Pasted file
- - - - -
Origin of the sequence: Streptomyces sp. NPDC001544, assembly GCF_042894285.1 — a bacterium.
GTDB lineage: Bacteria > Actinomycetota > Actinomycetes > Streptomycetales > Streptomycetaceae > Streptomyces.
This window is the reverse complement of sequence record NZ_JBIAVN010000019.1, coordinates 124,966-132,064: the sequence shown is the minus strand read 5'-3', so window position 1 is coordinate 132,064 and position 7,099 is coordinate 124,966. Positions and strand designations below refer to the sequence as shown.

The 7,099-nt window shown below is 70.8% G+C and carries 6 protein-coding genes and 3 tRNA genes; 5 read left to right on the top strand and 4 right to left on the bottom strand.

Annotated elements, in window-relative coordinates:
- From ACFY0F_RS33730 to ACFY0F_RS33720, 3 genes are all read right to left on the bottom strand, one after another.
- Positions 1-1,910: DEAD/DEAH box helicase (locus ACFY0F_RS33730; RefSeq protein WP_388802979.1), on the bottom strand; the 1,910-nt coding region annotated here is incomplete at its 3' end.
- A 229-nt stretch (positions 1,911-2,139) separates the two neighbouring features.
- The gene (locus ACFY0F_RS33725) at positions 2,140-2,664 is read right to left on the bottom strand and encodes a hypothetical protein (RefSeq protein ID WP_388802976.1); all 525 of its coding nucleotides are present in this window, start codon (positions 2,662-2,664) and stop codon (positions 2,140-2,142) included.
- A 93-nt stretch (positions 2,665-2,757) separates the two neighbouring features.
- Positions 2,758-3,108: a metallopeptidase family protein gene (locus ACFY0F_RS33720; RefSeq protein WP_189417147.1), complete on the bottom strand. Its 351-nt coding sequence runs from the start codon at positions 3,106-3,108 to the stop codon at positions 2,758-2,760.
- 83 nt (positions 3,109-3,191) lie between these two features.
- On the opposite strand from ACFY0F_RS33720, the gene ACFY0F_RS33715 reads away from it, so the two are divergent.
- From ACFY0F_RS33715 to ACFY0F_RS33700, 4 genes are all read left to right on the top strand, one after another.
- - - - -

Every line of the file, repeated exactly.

Origin of the sequence: Streptomyces sp. NPDC001544, assembly GCF_042894285.1 — a bacterium.
GTDB lineage: Bacteria > Actinomycetota > Actinomycetes > Streptomycetales > Streptomycetaceae > Streptomyces.
This window is the reverse complement of sequence record NZ_JBIAVN010000019.1, coordinates 124,966-132,064: the sequence shown is the minus strand read 5'-3', so window position 1 is coordinate 132,064 and position 7,099 is coordinate 124,966. Positions and strand designations below refer to the sequence as shown.

The 7,099-nt window shown below is 70.8% G+C and carries 6 protein-coding genes and 3 tRNA genes; 5 read left to right on the top strand and 4 right to left on the bottom strand.

Annotated elements, in window-relative coordinates:
- From ACFY0F_RS33730 to ACFY0F_RS33720, 3 genes are all read right to left on the bottom strand, one after another.
- Positions 1-1,910: DEAD/DEAH box helicase (locus ACFY0F_RS33730; RefSeq protein WP_388802979.1), on the bottom strand; the 1,910-nt coding region annotated here is incomplete at its 3' end.
- A 229-nt stretch (positions 1,911-2,139) separates the two neighbouring features.
- The gene (locus ACFY0F_RS33725) at positions 2,140-2,664 is read right to left on the bottom strand and encodes a hypothetical protein (RefSeq protein ID WP_388802976.1); all 525 of its coding nucleotides are present in this window, start codon (positions 2,662-2,664) and stop codon (positions 2,140-2,142) included.
- A 93-nt stretch (positions 2,665-2,757) separates the two neighbouring features.
- Positions 2,758-3,108: a metallopeptidase family protein gene (locus ACFY0F_RS33720; RefSeq protein WP_189417147.1), complete on the bottom strand. Its 351-nt coding sequence runs from the start codon at positions 3,106-3,108 to the stop codon at positions 2,758-2,760.
- 83 nt (positions 3,109-3,191) lie between these two features.
- On the opposite strand from ACFY0F_RS33720, the gene ACFY0F_RS33715 reads away from it, so the two are divergent.
- From ACFY0F_RS33715 to ACFY0F_RS33700, 4 genes are all read left to right on the top strand, one after another.